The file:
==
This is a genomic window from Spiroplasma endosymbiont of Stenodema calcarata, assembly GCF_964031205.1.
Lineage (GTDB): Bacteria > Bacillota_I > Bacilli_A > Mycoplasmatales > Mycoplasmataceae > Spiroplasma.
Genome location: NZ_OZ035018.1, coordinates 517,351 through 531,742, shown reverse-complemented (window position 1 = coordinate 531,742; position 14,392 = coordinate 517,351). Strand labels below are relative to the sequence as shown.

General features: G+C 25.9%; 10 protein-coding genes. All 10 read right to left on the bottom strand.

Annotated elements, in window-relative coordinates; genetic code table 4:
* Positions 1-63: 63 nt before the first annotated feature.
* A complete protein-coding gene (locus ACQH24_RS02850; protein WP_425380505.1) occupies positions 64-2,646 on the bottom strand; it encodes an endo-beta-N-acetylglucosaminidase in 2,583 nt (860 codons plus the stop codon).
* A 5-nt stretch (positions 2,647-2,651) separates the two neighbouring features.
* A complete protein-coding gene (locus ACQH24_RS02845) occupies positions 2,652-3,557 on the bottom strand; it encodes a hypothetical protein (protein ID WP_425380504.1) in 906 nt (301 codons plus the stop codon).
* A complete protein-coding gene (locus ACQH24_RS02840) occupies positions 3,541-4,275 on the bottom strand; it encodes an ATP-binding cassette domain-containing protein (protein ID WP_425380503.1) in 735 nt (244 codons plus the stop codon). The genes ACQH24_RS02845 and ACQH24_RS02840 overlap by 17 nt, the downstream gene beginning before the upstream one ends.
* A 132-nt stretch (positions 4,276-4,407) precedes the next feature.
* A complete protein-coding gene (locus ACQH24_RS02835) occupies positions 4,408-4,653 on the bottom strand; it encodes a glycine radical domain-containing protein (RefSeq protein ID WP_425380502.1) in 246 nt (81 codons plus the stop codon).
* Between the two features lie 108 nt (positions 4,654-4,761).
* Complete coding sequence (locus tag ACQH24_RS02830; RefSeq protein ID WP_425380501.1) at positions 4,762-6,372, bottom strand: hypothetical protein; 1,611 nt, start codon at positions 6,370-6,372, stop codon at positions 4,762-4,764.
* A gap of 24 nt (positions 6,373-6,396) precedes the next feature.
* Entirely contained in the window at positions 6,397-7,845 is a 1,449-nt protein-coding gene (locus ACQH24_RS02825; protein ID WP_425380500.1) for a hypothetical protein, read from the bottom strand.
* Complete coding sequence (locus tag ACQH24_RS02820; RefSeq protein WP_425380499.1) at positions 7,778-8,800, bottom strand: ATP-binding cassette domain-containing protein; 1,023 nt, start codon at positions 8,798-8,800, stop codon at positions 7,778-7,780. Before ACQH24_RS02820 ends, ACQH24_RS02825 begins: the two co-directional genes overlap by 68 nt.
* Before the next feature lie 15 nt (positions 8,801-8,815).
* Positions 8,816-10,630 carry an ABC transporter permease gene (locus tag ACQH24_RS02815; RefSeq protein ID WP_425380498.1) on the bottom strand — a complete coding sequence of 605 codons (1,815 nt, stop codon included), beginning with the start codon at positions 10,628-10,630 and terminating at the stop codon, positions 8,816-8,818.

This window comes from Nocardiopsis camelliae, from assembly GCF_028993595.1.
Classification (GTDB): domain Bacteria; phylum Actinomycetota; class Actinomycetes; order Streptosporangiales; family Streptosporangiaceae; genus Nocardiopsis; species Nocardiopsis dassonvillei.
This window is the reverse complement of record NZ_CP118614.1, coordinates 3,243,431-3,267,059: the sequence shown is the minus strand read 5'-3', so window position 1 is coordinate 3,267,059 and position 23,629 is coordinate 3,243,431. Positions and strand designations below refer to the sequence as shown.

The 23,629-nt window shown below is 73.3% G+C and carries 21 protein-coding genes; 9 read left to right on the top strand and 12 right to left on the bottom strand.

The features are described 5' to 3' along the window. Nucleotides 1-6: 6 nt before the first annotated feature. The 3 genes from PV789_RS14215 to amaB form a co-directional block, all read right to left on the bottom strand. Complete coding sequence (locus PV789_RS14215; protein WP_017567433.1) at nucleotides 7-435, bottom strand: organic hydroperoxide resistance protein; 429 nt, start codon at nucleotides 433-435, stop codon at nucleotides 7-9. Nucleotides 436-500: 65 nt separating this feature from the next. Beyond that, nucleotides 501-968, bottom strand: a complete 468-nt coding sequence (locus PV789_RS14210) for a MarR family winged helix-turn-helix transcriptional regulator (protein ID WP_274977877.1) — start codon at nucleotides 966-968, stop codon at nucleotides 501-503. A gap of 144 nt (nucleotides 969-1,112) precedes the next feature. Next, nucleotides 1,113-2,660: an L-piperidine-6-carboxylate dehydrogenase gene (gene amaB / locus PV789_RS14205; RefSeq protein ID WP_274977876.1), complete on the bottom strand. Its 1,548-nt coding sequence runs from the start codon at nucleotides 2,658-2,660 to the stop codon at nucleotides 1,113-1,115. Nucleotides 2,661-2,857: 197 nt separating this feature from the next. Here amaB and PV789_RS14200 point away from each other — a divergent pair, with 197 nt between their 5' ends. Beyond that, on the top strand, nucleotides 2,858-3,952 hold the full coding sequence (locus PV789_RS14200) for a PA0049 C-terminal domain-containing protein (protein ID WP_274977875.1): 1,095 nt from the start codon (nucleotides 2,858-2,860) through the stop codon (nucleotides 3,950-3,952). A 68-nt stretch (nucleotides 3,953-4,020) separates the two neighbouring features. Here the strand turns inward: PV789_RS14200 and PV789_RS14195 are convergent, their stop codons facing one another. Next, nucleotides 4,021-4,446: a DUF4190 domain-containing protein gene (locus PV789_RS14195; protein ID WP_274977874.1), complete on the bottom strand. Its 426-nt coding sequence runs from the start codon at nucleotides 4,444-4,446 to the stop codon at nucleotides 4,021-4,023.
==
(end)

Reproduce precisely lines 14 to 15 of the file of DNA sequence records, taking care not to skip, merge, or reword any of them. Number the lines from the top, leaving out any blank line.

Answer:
* Complete coding sequence (locus tag ACQH24_RS02830; RefSeq protein ID WP_425380501.1) at positions 4,762-6,372, bottom strand: hypothetical protein; 1,611 nt, start codon at positions 6,370-6,372, stop codon at positions 4,762-4,764.
* A gap of 24 nt (positions 6,373-6,396) precedes the next feature.